In macroeconomics parlance, we say that Canada had plenty of fiscal space. We have none. Hence my contention that the prudent thing to do is to switch rather than increase the borrowing we have already budgeted. The revised national government development budget for the year is Sh436 billion. The Exchequer had released Sh220 billion as at end of February, that is, with four months to go to the end of the financial year. This means that if we can freeze every national government development project, we can switch Sh200 billion to the COVID-19 response within the existing budget. My Sh100 billion Lifeline Fund proposal requires switching half of the budgeted amount, which I think is very realistic. As it is, the current spending rate projects an absorption of Sh330 billion by the end of the fiscal year, that is, Sh106 billion less than budgeted. The COVID-19 disruption is bound to slow budget absorption.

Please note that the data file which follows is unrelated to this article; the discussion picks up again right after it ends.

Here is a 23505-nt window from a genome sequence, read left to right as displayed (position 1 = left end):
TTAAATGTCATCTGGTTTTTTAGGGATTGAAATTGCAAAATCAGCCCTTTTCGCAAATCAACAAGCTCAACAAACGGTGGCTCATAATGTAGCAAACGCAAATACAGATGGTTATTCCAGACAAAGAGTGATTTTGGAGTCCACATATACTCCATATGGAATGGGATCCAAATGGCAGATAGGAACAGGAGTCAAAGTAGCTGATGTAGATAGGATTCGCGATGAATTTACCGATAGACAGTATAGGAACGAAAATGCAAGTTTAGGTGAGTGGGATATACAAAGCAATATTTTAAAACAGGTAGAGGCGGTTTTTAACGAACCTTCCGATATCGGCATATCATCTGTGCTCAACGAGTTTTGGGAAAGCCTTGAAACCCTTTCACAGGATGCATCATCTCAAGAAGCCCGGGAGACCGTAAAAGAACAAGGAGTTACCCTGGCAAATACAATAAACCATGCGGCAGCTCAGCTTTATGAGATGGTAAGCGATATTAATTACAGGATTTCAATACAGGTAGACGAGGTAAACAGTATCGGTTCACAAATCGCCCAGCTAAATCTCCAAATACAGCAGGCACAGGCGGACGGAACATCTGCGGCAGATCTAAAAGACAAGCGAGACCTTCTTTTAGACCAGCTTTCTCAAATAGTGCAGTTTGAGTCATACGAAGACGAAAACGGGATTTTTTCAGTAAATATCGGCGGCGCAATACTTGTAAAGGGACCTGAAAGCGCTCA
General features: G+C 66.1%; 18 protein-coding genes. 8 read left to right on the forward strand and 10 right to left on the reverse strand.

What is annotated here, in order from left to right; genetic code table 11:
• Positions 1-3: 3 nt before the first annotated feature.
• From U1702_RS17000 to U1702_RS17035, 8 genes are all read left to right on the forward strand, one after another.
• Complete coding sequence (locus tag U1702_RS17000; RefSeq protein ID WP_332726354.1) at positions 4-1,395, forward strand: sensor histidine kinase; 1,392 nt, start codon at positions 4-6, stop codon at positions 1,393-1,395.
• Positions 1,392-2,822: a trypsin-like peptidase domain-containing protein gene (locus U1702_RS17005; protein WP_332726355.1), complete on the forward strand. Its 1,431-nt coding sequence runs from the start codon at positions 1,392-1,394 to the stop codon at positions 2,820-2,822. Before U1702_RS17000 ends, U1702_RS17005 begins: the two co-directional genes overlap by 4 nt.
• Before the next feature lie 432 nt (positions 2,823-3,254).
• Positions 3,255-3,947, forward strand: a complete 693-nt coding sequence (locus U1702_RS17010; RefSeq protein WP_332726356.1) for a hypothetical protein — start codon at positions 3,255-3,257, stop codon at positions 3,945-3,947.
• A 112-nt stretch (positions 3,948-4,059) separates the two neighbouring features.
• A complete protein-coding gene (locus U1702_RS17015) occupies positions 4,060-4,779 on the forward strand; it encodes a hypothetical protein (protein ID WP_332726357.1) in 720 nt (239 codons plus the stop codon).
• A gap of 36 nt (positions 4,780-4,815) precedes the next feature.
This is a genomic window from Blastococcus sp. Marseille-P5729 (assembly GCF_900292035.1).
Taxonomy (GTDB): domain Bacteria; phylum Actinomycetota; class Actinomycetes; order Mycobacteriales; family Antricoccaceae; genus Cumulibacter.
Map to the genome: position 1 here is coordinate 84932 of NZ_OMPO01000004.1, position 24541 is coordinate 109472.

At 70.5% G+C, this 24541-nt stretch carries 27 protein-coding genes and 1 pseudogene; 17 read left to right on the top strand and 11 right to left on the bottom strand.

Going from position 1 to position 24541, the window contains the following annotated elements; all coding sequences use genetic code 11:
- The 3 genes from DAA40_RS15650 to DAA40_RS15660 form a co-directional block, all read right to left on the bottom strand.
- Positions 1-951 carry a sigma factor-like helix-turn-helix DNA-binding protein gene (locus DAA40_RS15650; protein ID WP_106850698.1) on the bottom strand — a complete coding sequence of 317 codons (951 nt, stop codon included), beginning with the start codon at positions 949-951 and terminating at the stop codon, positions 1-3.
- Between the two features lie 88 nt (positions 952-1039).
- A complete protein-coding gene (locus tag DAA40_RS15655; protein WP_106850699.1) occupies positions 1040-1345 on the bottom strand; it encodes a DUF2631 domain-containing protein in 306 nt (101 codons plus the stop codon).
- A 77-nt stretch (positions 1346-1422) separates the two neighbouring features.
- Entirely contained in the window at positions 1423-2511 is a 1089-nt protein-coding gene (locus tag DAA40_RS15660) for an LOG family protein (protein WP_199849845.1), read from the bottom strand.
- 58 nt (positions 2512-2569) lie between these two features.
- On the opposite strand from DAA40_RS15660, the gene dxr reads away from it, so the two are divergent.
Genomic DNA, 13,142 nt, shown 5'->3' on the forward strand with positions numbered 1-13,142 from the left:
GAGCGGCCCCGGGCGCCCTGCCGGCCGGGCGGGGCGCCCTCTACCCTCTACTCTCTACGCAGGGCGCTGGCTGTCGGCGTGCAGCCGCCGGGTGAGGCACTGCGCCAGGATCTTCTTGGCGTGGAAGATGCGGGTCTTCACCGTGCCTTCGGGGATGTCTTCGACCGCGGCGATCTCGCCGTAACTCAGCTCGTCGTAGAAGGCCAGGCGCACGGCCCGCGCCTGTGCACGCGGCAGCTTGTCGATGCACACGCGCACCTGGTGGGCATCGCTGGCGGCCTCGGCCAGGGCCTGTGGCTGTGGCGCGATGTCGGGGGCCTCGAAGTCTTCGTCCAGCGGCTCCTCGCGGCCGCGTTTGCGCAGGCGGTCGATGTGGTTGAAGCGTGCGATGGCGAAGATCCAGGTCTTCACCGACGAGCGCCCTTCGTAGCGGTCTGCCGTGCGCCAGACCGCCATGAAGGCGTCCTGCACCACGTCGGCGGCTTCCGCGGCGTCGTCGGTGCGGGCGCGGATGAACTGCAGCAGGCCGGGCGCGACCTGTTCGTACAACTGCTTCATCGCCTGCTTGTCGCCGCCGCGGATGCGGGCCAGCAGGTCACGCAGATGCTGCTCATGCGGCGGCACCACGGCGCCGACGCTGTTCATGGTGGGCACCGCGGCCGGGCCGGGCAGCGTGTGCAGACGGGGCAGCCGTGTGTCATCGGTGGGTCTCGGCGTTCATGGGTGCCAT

In macroeconomics parlance, we say that Canada had plenty of fiscal space. We have none.

It is important to point out that budget is not money in the bank as some people seem to think. It is the approved expenditure, that is, what ministries, departments and agencies (MDAs) are authorised to commit. Right now, all our development budget is deficit-financed, that is, funded by debt. As at end of February, the government had borrowed Sh378 billion against a budget target of Sh514 billion for the year, leaving a borrowing headroom of Sh136 billion. What I mean when I say that the government does not have funding is that, once the spending decision is made and approved by parliament through a supplementary budget, the government will continue to borrow as normal and channel the money to the COVID-19 response instead of development projects.

It should be readily apparent that given the urgency and enormity of the challenge, running around scrapping for private sector charity is a misplaced diversionary preoccupation and a waste of valuable time. The orders of magnitude we should be talking about help to put into perspective the much ado about donor money, Sh10 billion or thereabouts so far. It is useful but nowhere near significant enough to warrant all the attention it is getting. By now, a serious government would have pushed a Sh150 billion-plus COVID-19 response supplementary budget through parliament.

We can now turn to my contention that it is policy instruments, not funding, that are the key challenge of responding to the COVID-19 economic shock.